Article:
Lunch time at the office is a source of daily indecision for me and my colleagues, heightened by the demands of a group appetite that isn’t sure how large it is or what it wants to eat.
As we drove to Buffalo Sister, a new ‘carvery’ sandwich bar on Street 19, I reminded my group of three that I was ‘not particularly hungry’ and would most likely share what they were having. But then a colleague conjured images of steaming roast beef rolls and dripping gravy – by the time we walked through the door my hunger had grown exponentially by the prospect of a hearty roast.
With potted palms out the front, blowing fans and aluminum seats, Buffalo Sister’s interior is sandwich-bar modest. Nostalgic Cambodian pop makes me feel quite boyant and a large blackboard menu has the Western lunch standards covered, including chicken schnitzel and ham and cheddar, and a straightforward pricing system makes for easy bill-splitting – every item on the sandwich menu is $4.25.
After ordering at the counter, I was half-expecting a hungry pack of tradesmen and office-workers to pour in of the street for a canteen lunch. Rather than the sterile cheesecakes and hardened lasagna trays of the bog-standard Western sandwich bar though, Buffalo is loyal to the fresh and homemade: juicy servings of roast meat and good salads. There is not a bain-marie or greasy thermal glass counter in sight.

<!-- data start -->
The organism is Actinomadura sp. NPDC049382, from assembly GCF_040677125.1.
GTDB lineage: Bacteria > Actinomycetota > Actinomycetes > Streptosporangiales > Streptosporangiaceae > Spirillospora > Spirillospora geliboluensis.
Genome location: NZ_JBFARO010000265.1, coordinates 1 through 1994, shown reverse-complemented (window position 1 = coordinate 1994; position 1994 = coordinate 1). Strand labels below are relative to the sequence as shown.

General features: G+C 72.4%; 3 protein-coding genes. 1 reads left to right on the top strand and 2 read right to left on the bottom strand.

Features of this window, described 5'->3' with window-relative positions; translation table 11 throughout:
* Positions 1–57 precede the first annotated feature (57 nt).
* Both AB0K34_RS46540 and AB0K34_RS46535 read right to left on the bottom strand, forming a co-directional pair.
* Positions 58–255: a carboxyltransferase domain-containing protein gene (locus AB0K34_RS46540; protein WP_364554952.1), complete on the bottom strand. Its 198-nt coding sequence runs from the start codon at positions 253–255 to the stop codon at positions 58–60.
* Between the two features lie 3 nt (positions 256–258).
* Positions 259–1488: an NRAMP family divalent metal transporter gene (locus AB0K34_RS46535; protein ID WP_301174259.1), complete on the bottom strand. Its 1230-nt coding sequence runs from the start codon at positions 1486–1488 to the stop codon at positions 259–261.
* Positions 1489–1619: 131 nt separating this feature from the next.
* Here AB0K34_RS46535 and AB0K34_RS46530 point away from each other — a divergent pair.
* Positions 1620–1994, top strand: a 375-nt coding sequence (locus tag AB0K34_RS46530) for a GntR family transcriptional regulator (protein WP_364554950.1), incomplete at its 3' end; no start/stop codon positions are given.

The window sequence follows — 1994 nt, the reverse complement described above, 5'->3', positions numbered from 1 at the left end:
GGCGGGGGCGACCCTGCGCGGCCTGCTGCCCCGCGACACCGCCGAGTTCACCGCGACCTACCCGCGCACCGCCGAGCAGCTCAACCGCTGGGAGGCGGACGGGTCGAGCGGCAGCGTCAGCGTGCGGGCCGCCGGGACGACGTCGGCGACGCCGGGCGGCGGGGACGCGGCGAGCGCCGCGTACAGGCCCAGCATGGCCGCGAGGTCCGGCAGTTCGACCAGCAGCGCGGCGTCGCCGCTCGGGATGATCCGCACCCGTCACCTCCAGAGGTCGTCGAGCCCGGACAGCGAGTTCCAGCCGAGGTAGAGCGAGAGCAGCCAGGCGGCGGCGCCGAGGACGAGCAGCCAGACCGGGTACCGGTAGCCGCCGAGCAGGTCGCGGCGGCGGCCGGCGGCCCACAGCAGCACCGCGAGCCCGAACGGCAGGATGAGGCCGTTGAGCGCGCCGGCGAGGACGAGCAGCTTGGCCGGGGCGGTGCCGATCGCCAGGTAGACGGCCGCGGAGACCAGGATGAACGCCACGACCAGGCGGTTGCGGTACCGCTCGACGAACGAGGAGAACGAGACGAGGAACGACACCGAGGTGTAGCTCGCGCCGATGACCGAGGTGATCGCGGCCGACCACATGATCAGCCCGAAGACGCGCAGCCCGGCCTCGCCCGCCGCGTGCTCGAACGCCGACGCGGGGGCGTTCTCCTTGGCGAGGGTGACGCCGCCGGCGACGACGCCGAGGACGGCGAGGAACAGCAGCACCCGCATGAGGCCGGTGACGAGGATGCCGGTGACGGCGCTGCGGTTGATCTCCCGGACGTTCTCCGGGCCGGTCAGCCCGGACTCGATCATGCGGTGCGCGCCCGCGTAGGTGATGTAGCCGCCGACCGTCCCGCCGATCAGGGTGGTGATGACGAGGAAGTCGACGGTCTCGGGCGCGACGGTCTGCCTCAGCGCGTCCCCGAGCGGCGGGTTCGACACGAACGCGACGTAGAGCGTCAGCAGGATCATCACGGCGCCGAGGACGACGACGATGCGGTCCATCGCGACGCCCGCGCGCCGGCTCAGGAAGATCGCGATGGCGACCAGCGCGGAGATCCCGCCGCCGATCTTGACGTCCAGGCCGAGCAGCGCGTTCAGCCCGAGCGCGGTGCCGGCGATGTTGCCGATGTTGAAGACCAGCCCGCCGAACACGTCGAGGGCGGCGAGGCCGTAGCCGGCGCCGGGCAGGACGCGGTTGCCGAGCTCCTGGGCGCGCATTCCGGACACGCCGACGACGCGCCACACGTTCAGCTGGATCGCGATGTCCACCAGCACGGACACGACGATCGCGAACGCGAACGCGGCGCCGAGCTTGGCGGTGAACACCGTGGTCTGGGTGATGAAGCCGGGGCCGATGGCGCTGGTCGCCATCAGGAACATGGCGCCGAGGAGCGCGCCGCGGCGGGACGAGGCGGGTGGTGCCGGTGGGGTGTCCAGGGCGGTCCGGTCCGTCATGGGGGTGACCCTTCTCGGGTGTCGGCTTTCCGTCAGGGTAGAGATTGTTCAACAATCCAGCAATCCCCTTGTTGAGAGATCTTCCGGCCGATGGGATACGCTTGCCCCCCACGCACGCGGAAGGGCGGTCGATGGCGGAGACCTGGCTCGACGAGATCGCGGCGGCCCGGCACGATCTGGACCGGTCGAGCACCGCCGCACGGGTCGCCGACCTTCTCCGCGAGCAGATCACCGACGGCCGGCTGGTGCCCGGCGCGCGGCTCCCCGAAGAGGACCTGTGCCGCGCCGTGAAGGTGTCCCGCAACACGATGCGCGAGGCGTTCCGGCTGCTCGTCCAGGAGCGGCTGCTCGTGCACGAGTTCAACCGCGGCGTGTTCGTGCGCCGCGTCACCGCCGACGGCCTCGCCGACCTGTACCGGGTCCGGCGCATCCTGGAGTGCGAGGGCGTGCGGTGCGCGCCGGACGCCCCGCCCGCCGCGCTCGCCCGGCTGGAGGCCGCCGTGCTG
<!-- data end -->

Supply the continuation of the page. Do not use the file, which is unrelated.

Served on canteen-style red and white chequered paper with a side of gravy, my roast beef roll was stuffed with generous, medium-rare peels of meat and a layer of onion and tomato salad. The roast meat was tasty and the smooth gravy – made from a rich base of beef, chicken and pork stock plus roasting pan juices – delicious. The baguette, which I chose over bread, was rather dry and needed a scrape of butter or chutney to really soak up all the juices, once doused in gravy. My colleague fared better with the roast-beef cold cut sandwich served on soft multigrain bread. Piled on bright salad and with a dollop of horseradish and mustard, the sandwich was filling but manageable and like my roll, not fatty.
The roast pork sandwich (also on the dry baguette) had thick slices of moist roast pork and some thick, jammy applesauce, of which there wasn’t quite enough - although I’m sure that would have been remedied had we asked.
Twice-cooked hand-cut yellow chips were possibly the fattest I’ve seen and too vigorously salted – but cooked just right: fluffy on the inside, crispy on the out and in such large chunks, a large $1.50 serve is easy to share between three.
The service is friendly and quick, and with a growing number of Door2Door takeaway orders, the delivery staff is expanding.
I can attest to this as two days later I odered a roast beef cold cut from Buffalo Sister, straight to my desk. Unlike nearly every other takeaway restaurant in Phnom Penh, the sandwich was not grossly overpackaged in polystyrene and plastic. Tick.
We finished off our most British lunchtime outing yet with a sandwich bar staple: a slice of carrot cake. Rich with cinnamon, sultanas and a citrus cream-cheese icing, it would have been perfect with a cup of tea. On a 35 degree day, that tradition doesn’t always demand to be followed.
Bufallo Sister carvery sandwich bar, #128, Street 19. Open Monday - Saturday 11am to 7.30pm